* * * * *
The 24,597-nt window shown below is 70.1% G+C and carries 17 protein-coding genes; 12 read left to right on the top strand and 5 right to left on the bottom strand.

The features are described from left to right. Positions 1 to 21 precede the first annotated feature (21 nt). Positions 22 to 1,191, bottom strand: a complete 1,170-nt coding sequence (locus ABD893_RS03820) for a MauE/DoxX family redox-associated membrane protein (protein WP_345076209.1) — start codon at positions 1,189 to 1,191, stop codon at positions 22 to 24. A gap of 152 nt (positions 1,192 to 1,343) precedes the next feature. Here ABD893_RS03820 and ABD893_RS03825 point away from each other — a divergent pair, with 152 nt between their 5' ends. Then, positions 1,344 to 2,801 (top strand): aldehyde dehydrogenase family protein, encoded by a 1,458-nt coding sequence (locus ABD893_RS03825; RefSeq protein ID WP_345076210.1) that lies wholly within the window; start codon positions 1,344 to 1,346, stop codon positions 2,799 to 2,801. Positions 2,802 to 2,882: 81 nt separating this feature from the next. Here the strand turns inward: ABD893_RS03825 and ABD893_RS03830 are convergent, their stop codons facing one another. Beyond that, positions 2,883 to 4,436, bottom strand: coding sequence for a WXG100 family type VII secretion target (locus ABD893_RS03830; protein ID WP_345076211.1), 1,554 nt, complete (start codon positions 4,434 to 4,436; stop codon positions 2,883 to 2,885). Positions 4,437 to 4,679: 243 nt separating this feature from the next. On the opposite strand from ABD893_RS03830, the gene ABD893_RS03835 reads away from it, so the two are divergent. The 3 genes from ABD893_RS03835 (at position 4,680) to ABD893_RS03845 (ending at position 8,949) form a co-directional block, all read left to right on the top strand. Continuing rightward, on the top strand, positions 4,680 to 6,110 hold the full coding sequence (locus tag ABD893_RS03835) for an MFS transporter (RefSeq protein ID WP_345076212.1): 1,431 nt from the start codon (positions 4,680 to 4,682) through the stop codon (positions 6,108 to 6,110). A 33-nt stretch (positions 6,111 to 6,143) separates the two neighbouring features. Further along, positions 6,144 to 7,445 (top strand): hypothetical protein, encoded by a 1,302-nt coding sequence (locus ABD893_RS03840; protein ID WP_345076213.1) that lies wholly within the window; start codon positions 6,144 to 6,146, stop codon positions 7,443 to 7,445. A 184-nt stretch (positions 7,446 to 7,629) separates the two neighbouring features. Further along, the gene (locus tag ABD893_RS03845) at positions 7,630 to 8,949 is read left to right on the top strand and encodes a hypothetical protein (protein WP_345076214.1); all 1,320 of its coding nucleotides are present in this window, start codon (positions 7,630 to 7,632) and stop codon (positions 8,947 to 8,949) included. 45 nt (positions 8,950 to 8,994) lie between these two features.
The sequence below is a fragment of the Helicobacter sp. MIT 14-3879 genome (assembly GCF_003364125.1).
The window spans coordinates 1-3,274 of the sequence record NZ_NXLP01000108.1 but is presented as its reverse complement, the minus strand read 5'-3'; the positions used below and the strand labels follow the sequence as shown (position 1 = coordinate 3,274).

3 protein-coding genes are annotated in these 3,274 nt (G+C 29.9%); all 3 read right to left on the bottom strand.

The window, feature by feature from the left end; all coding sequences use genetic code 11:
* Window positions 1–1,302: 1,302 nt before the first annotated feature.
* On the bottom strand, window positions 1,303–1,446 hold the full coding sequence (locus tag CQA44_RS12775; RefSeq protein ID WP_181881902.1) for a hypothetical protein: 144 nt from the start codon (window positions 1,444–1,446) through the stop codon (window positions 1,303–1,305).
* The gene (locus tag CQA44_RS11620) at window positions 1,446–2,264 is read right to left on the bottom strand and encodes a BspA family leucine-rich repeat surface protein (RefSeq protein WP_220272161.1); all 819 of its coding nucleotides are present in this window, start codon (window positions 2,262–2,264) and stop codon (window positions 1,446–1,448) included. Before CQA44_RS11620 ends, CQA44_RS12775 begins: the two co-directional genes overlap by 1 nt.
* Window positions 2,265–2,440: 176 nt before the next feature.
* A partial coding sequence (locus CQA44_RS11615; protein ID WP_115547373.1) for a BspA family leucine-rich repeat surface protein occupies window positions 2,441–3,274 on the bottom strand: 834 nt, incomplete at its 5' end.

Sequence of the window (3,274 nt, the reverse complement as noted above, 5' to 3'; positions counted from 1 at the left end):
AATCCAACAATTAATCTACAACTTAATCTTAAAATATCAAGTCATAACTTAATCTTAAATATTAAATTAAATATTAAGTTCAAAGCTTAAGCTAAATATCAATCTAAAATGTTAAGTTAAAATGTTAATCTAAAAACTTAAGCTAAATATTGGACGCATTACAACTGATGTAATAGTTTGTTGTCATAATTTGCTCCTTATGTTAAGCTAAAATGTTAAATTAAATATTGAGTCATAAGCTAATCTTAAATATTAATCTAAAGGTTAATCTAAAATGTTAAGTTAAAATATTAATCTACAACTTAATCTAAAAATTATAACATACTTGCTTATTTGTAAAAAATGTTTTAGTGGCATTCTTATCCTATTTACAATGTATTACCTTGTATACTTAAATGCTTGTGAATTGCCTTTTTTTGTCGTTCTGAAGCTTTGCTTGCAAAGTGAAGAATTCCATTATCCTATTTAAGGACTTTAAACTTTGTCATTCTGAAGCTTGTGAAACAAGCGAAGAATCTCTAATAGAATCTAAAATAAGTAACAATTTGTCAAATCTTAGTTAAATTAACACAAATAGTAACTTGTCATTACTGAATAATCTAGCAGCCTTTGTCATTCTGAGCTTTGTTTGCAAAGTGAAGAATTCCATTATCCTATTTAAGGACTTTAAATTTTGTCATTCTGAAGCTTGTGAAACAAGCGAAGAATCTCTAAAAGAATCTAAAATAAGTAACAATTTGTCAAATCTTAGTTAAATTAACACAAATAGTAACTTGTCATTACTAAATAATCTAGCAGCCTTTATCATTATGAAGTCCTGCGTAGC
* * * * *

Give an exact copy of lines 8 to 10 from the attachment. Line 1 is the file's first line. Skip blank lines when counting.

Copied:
* On the bottom strand, window positions 1,303–1,446 hold the full coding sequence (locus tag CQA44_RS12775; RefSeq protein ID WP_181881902.1) for a hypothetical protein: 144 nt from the start codon (window positions 1,444–1,446) through the stop codon (window positions 1,303–1,305).
* The gene (locus tag CQA44_RS11620) at window positions 1,446–2,264 is read right to left on the bottom strand and encodes a BspA family leucine-rich repeat surface protein (RefSeq protein WP_220272161.1); all 819 of its coding nucleotides are present in this window, start codon (window positions 2,262–2,264) and stop codon (window positions 1,446–1,448) included. Before CQA44_RS11620 ends, CQA44_RS12775 begins: the two co-directional genes overlap by 1 nt.
* Window positions 2,265–2,440: 176 nt before the next feature.